For more than two decades, AquaBounty has been developing its genetically modified AquAdvantage salmon, which the company plans to grow in land-based recirculating aquaculture systems (RAS).
Since the company gained regulatory approval, and finally had an import alert lifted by the U.S. Food and Drug Administration in May, the it has been busy growing the first batches of genetically modified salmon at its land-based facility in Indiana. That step was a big moment for the company, AquaBounty CEO Sylvia Wulf told SeafoodSource.
“I think the next-biggest moment for us was when we imported our first batch of AquAdvantage salmon eggs, and they went into the Indiana farm in late May,” Wulf said. “And we just imported our second batch. The fact that we have fish in the water, and another batch of eggs that are going to hatch, that’s a huge thing for us.”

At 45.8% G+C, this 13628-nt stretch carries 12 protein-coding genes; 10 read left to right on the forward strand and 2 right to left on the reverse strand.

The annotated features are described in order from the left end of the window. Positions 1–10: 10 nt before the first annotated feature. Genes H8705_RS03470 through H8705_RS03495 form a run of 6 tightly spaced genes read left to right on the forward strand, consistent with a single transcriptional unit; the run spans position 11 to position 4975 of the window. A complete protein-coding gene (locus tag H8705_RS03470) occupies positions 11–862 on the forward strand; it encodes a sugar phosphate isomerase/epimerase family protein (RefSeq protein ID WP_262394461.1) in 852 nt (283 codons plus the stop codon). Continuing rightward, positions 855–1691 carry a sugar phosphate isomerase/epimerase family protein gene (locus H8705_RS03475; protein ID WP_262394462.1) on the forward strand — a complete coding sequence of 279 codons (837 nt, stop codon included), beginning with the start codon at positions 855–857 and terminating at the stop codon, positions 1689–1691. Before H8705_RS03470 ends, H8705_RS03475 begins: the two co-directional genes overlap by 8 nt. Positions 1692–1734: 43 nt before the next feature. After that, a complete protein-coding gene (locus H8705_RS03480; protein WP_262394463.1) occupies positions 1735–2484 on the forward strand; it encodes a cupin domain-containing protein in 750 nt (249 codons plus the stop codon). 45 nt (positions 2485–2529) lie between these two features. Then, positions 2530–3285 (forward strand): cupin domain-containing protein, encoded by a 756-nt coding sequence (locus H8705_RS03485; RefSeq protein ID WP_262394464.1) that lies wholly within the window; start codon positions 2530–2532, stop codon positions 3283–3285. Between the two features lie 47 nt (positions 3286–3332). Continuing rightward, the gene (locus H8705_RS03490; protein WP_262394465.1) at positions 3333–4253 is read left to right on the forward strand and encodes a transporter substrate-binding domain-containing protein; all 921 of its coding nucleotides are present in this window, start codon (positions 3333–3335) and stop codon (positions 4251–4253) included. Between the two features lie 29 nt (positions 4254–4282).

Thus far, all signs point to the process being successful, Wulf said. Now that its salmon has started its growing process, the company is already setting its sights on developing markets for the product, both in the United States and abroad.
The company’s core concept of producing salmon in land-based aquaculture has allowed it to set its site on producing salmons in locations – and countries – that have a robust demand for salmon, Wulf said.
“We’ve begun conversations with a number of states in the U.S. in terms of where the next facility will be,” Wulf said. “We’re looking at probably three to five different sites in the U.S., we’re looking at additional sites in Canada as well.”
The main requirement for the production facility, Wulf said, is that it needs to have an adequate supply of groundwater. AquaBounty has been raising salmon in freshwater for years, without any need for a saltwater phase, allowing the company to be flexible when it comes to selecting a site for a facility.
Wulf said the company also aspires to take its aquaculture model overseas. Read the article.